Could the B cell be the Trojan horse that takes EBV into the brain and spinal cord? Unfortunately, the evidence on this topic is rather mixed at present, but I suspect the B-cell is the cell that EBV hitches a ride in. This may be the mechanism of how ocrelizumab works.  

6. Most if not all highly effective MS DMTs target B cells.

This is an observation that I made years ago! The one exception to that rule is daclizumab (anti-CD25). This is why we need to study the immunological effects of daclizumab in great detail in MS. We need to know exactly how it is working and what its effects are on B cell function. I have hypothesised in the past that the expansion of CD56-bright NK cells, that occurs with daclizumab, may be working via an antiviral mechanism.  

7. Targeted anti-B cell therapies (anti-CD20 – rituximab, ocrelizumab, ofatumumab) are among the most promising emerging MS therapies. There superior efficacy was not expected given the current dogma that MS is T-cell driven disease.

It is a pity that anti-CD20 therapies do not target plasma cells or plasmablasts; these are the immunoglobulin factory cells and are also part of immunoglobulin pathway. May be the newer anti-CD19 agents that target plasma blasts will be more effective than anti-CD20?

The Grand Challenge: Are B cells the pivotal cell in the pathogenesis of MS? How do anti-B cell therapies work in MS? Do anti-B cell therapies work as anti-EBV agents? How do we reconcile the immunological effects of  daclizumab with the B cell hypothesis? 

CoI: multiple

24 thoughts on “#ResearchSpeak: grand challenges in MS (7.1) – working out how anti-B cell therapies work”

  1. Why is it so difficult to find out what the oligoclonal bands are interacting with? How have they figured out what other other immunoglobulins (in other diseases) bind to? Also, is the development of B-cell follicles in the brain the event that triggers progression?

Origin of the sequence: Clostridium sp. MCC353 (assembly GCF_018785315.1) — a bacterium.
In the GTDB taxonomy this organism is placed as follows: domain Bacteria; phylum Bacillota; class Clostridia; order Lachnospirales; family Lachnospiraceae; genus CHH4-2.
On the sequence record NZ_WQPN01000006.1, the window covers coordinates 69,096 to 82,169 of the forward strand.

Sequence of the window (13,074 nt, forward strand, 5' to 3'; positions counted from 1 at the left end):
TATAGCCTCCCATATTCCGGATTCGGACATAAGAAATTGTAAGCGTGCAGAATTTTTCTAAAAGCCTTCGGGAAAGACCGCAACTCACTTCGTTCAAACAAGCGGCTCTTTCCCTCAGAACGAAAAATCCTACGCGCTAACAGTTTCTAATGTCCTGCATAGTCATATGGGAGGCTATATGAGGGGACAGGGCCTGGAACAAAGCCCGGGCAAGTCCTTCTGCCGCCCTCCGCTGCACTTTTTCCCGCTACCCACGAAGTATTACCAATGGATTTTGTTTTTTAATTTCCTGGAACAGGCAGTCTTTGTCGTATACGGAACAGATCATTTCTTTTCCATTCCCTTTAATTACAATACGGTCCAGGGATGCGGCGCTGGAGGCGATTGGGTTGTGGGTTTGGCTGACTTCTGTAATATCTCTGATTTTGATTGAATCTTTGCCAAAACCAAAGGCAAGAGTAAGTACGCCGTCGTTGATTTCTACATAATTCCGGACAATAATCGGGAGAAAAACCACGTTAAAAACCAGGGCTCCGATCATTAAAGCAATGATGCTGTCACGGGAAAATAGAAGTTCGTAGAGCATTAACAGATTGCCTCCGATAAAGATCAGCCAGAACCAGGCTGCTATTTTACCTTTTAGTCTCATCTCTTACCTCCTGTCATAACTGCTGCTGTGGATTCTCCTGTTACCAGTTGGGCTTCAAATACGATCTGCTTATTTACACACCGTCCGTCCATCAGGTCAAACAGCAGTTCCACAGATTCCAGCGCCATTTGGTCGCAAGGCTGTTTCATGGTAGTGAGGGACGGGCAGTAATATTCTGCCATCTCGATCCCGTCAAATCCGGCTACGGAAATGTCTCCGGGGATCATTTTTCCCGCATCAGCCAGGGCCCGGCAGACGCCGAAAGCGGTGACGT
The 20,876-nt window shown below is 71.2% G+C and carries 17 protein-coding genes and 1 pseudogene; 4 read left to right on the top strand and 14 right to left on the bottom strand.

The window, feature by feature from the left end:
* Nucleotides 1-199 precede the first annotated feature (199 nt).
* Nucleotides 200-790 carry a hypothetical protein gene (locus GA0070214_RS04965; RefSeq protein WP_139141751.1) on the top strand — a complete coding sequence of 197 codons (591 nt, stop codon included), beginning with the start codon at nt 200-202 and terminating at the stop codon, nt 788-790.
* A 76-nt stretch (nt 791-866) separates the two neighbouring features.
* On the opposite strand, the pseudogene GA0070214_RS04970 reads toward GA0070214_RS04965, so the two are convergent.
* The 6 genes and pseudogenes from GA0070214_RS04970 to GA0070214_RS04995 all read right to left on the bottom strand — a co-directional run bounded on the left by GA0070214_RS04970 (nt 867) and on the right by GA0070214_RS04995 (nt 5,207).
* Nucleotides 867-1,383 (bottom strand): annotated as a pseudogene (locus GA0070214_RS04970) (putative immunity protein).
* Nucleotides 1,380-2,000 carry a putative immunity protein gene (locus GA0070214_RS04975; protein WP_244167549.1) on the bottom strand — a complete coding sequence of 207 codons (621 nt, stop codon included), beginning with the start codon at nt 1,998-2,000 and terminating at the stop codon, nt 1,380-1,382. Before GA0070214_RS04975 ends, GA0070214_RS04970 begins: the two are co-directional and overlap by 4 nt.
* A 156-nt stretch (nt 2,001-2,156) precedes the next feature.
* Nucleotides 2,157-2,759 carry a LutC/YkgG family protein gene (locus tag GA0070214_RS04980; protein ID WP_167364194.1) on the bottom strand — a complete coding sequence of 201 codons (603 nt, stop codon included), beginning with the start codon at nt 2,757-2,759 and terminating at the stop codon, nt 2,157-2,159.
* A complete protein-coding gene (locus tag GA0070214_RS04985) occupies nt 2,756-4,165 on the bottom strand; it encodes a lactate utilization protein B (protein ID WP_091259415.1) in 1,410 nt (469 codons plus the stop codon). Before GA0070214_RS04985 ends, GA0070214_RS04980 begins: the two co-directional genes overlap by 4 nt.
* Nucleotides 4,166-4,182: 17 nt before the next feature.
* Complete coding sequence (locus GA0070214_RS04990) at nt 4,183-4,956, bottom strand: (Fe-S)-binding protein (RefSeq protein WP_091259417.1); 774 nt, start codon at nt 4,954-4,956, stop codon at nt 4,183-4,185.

2. Agammaglobulinemia is rare ( 1:390 000) for X-linked agammaglobulinemia, so is MS ( not in an MS clinic, but generally it is something like 1:400-1000 people). Say we take the 1:1000 for ease of calculation – there would be a 1:390 000 000 chance of both occuring together?

  3. "MSers who don't have these oligoclonal bands have a more benign course; this applies to MSers with relapse-onset MS and PPMS."I'm interested in this because I don't have OCB's yet my EDSS is 4. I would be interested in reading the studies that made you come to this conclusion because I could not find any data that confirms your hypothesesis.

    1. On an population level there may be the correlation but on the individual level it means nothing as there are always exceptions. This is because the correlations are weak and not absolute.

  4. This is very interesting. Can I ask a couple of questions please? It makes sense that the B cells are like 'command and control' nodes (or perhaps just initial command) in an air defense network. Are B cells themselves 'armed'? Do they have any capability to attack on their own? Do we know anything about the evolution of the immune system from simple creatures; did B cells evolve first or T cells?